Managers are not taught but learn
30 July 2015
Henley Business School has a long history of innovative learning techniques, developing new and exciting ways to train the business leaders of the future. Arguably the most famous of these techniques is the Syndicate Method.
Henley Business School has a long history of innovative learning techniques, developing new and exciting ways to train the business leaders of the future. Arguably the most famous of these techniques and one that continues to inform many of the courses that the school offers today is the Henley Syndicate Method.
Developed in the early 1950’s for what was then the Administrative Staff College, the principles of the method continued to inform teaching throughout the organisations time as the Henley Management College and later as the Henley Business School.
The syndicate method, for which Henley became renowned, was a distinctive form of group learning. It differed from the academic seminars delivered at contemporaries such as Harvard Business School, which relied on the case method to teach broadly prescribed solutions through lectures and wrote learning from journals and papers. The syndicate method instead focussed on the gains that could be made from students drawing on each other’s knowledge in a reflective way. It brought together teams of typically 8-10 programme members of mixed backgrounds and experiences to work together to develop solutions to the complex problems of business as opposed to learning the ‘right’ way of tackling specific issues. The commitment was to develop the individual to solve the problems they faced over teaching prescribed solutions.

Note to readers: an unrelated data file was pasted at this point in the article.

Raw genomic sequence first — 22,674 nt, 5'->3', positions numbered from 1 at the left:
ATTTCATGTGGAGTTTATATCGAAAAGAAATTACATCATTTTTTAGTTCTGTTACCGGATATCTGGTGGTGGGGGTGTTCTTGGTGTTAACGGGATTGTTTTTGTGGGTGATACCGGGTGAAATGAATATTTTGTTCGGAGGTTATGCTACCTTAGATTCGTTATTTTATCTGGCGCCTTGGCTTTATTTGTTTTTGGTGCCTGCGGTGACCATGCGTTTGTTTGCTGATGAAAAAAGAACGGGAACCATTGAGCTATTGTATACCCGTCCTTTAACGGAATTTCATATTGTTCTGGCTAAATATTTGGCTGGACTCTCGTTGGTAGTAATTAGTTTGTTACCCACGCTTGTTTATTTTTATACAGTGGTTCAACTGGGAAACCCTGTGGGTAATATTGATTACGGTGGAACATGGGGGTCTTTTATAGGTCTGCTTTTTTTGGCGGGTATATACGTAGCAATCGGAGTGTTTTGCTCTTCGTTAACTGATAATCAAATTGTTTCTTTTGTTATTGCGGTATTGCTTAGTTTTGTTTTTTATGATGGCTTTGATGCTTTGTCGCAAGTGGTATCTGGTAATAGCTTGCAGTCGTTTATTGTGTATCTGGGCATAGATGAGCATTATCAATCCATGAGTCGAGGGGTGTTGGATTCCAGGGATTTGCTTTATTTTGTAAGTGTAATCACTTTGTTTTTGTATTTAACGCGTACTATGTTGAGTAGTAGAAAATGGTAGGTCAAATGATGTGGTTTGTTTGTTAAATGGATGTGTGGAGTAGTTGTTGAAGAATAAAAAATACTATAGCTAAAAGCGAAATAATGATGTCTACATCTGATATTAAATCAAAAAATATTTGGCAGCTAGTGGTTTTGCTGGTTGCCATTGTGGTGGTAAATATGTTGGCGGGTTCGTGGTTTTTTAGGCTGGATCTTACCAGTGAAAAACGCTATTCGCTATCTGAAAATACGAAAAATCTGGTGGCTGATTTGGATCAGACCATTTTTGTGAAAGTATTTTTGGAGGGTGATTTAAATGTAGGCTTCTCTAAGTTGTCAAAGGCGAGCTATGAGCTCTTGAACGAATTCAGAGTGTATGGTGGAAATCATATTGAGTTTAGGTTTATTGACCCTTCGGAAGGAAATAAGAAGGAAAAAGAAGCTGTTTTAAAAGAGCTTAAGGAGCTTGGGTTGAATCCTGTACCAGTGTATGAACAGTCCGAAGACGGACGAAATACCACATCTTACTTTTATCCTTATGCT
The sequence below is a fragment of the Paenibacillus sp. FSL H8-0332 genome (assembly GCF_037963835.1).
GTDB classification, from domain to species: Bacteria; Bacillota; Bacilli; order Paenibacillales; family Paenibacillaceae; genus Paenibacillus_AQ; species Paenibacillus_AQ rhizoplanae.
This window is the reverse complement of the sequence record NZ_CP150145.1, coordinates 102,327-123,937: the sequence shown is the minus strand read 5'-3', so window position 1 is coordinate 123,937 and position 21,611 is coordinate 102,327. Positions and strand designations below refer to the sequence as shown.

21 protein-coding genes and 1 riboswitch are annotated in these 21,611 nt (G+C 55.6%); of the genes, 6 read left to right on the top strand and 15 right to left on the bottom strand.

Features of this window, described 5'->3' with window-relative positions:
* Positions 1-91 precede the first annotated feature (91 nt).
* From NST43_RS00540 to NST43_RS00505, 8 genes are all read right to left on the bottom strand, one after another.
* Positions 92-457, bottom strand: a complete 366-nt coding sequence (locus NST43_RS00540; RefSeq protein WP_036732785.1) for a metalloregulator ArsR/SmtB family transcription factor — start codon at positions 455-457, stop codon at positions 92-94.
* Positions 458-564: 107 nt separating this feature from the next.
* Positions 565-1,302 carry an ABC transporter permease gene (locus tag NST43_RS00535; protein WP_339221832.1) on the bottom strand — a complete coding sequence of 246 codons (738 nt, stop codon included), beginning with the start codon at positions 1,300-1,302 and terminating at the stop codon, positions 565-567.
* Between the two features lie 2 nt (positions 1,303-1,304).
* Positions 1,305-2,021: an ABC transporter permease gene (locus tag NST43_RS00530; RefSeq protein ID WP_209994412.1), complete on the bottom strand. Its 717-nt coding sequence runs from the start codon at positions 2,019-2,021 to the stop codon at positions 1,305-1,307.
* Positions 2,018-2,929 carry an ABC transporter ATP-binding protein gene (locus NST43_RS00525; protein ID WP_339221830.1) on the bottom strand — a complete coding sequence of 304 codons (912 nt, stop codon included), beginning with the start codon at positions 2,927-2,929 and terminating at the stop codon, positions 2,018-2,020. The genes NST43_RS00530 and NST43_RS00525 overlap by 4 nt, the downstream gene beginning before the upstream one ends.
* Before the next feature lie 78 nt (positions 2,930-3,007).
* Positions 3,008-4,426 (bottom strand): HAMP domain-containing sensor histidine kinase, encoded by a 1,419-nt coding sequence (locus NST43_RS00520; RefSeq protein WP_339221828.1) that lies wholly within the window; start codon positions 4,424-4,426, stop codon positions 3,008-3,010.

As an American journalist visiting Henley in the 1950’s concluded:
“It’s hard to get any Henley staff member to admit that anything at all is taught here, let alone a science of management… it is (instead) their purpose to bring together members to share their accumulated experience”
Of course the quote uses a healthy dose of journalistic licence to emphasise the point, but it does strike upon one of the core beliefs of both the method and a founding principle of Henley; that business leaders must be prepared to move beyond their specialism and work together collaboratively with colleagues from all areas to develop their own complex solutions to the complex problems faced by businesses.
Henley Business School has grown and developed hugely since those first programme members were placed into their syndicates at our Greenlands Campus. As a triple accredited business school we deliver the latest cutting edge research in a variety of methods to students and programme members on a range of courses and with a range of experiences. What remains true however, in our 70th year, is a commitment to develop individuals capable of crafting their own solutions to the world’s complex challenges.